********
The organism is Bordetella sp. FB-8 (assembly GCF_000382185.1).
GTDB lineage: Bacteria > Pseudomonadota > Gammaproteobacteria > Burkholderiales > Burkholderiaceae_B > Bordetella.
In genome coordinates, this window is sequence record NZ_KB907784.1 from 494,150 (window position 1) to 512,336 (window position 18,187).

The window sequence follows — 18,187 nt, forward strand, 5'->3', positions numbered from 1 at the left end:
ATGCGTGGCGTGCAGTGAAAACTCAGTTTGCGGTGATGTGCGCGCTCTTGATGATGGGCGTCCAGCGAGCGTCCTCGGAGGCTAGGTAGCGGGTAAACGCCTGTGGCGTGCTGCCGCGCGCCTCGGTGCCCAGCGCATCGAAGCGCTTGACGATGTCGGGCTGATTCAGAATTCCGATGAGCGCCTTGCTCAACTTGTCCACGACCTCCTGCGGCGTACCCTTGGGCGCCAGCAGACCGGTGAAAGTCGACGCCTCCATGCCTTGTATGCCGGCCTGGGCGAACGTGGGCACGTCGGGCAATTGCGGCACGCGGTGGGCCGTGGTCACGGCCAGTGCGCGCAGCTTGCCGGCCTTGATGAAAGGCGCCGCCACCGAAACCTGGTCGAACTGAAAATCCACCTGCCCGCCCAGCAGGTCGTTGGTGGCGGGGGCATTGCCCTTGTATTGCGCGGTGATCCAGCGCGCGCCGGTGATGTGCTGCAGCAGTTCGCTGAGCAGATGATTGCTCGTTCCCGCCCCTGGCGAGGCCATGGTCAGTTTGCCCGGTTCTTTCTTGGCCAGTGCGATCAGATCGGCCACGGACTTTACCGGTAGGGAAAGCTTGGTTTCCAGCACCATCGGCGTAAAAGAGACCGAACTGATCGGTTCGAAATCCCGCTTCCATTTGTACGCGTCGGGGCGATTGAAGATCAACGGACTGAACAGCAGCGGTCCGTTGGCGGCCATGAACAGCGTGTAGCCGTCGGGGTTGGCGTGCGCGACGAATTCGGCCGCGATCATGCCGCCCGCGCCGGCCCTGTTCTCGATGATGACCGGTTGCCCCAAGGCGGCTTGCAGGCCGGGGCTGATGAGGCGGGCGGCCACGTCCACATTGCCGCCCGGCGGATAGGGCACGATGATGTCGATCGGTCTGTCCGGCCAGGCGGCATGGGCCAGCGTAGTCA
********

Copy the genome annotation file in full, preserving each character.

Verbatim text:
The organism is Bordetella sp. FB-8 (assembly GCF_000382185.1).
GTDB lineage: Bacteria > Pseudomonadota > Gammaproteobacteria > Burkholderiales > Burkholderiaceae_B > Bordetella.
In genome coordinates, this window is sequence record NZ_KB907784.1 from 494,150 (window position 1) to 512,336 (window position 18,187).

The window sequence follows — 18,187 nt, forward strand, 5'->3', positions numbered from 1 at the left end:
ATGCGTGGCGTGCAGTGAAAACTCAGTTTGCGGTGATGTGCGCGCTCTTGATGATGGGCGTCCAGCGAGCGTCCTCGGAGGCTAGGTAGCGGGTAAACGCCTGTGGCGTGCTGCCGCGCGCCTCGGTGCCCAGCGCATCGAAGCGCTTGACGATGTCGGGCTGATTCAGAATTCCGATGAGCGCCTTGCTCAACTTGTCCACGACCTCCTGCGGCGTACCCTTGGGCGCCAGCAGACCGGTGAAAGTCGACGCCTCCATGCCTTGTATGCCGGCCTGGGCGAACGTGGGCACGTCGGGCAATTGCGGCACGCGGTGGGCCGTGGTCACGGCCAGTGCGCGCAGCTTGCCGGCCTTGATGAAAGGCGCCGCCACCGAAACCTGGTCGAACTGAAAATCCACCTGCCCGCCCAGCAGGTCGTTGGTGGCGGGGGCATTGCCCTTGTATTGCGCGGTGATCCAGCGCGCGCCGGTGATGTGCTGCAGCAGTTCGCTGAGCAGATGATTGCTCGTTCCCGCCCCTGGCGAGGCCATGGTCAGTTTGCCCGGTTCTTTCTTGGCCAGTGCGATCAGATCGGCCACGGACTTTACCGGTAGGGAAAGCTTGGTTTCCAGCACCATCGGCGTAAAAGAGACCGAACTGATCGGTTCGAAATCCCGCTTCCATTTGTACGCGTCGGGGCGATTGAAGATCAACGGACTGAACAGCAGCGGTCCGTTGGCGGCCATGAACAGCGTGTAGCCGTCGGGGTTGGCGTGCGCGACGAATTCGGCCGCGATCATGCCGCCCGCGCCGGCCCTGTTCTCGATGATGACCGGTTGCCCCAAGGCGGCTTGCAGGCCGGGGCTGATGAGGCGGGCGGCCACGTCCACATTGCCGCCCGGCGGATAGGGCACGATGATGTCGATCGGTCTGTCCGGCCAGGCGGCATGGGCCAGCGTAGTCA